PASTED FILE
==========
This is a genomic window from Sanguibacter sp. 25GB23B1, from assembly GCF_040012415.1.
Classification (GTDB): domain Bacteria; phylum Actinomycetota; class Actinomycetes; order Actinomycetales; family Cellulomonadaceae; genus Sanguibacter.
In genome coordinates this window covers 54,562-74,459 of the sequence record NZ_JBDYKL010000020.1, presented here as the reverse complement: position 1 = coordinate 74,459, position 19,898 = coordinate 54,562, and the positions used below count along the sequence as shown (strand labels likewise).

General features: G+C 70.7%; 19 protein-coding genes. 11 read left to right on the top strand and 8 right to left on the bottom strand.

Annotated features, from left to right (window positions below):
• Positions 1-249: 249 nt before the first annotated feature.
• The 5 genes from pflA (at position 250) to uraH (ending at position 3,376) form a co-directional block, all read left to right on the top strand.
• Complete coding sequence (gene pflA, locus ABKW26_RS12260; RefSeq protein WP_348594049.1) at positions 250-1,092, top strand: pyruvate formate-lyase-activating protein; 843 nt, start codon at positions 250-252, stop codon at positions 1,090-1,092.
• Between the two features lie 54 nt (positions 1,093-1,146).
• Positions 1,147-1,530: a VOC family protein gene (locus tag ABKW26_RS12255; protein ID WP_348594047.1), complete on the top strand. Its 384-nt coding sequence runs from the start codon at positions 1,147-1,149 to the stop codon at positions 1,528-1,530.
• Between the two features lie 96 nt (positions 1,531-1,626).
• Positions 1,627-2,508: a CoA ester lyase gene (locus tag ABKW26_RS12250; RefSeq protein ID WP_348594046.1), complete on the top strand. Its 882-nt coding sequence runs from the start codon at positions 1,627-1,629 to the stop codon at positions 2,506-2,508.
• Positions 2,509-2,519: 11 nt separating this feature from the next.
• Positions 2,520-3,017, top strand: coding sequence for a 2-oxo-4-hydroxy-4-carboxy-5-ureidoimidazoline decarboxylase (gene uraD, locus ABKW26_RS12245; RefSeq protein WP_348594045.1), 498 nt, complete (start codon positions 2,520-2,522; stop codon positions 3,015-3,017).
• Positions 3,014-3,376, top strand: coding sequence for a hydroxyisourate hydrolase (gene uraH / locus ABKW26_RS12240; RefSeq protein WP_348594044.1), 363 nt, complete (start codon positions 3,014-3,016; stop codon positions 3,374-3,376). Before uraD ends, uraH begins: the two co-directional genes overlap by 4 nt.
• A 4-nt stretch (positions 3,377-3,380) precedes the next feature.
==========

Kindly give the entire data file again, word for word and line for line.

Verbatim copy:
This is a genomic window from Sanguibacter sp. 25GB23B1, from assembly GCF_040012415.1.
Classification (GTDB): domain Bacteria; phylum Actinomycetota; class Actinomycetes; order Actinomycetales; family Cellulomonadaceae; genus Sanguibacter.
In genome coordinates this window covers 54,562-74,459 of the sequence record NZ_JBDYKL010000020.1, presented here as the reverse complement: position 1 = coordinate 74,459, position 19,898 = coordinate 54,562, and the positions used below count along the sequence as shown (strand labels likewise).

General features: G+C 70.7%; 19 protein-coding genes. 11 read left to right on the top strand and 8 right to left on the bottom strand.

Annotated features, from left to right (window positions below):
• Positions 1-249: 249 nt before the first annotated feature.
• The 5 genes from pflA (at position 250) to uraH (ending at position 3,376) form a co-directional block, all read left to right on the top strand.
• Complete coding sequence (gene pflA, locus ABKW26_RS12260; RefSeq protein WP_348594049.1) at positions 250-1,092, top strand: pyruvate formate-lyase-activating protein; 843 nt, start codon at positions 250-252, stop codon at positions 1,090-1,092.
• Between the two features lie 54 nt (positions 1,093-1,146).
• Positions 1,147-1,530: a VOC family protein gene (locus tag ABKW26_RS12255; protein ID WP_348594047.1), complete on the top strand. Its 384-nt coding sequence runs from the start codon at positions 1,147-1,149 to the stop codon at positions 1,528-1,530.
• Between the two features lie 96 nt (positions 1,531-1,626).
• Positions 1,627-2,508: a CoA ester lyase gene (locus tag ABKW26_RS12250; RefSeq protein ID WP_348594046.1), complete on the top strand. Its 882-nt coding sequence runs from the start codon at positions 1,627-1,629 to the stop codon at positions 2,506-2,508.
• Positions 2,509-2,519: 11 nt separating this feature from the next.
• Positions 2,520-3,017, top strand: coding sequence for a 2-oxo-4-hydroxy-4-carboxy-5-ureidoimidazoline decarboxylase (gene uraD, locus ABKW26_RS12245; RefSeq protein WP_348594045.1), 498 nt, complete (start codon positions 2,520-2,522; stop codon positions 3,015-3,017).
• Positions 3,014-3,376, top strand: coding sequence for a hydroxyisourate hydrolase (gene uraH / locus ABKW26_RS12240; RefSeq protein WP_348594044.1), 363 nt, complete (start codon positions 3,014-3,016; stop codon positions 3,374-3,376). Before uraD ends, uraH begins: the two co-directional genes overlap by 4 nt.
• A 4-nt stretch (positions 3,377-3,380) precedes the next feature.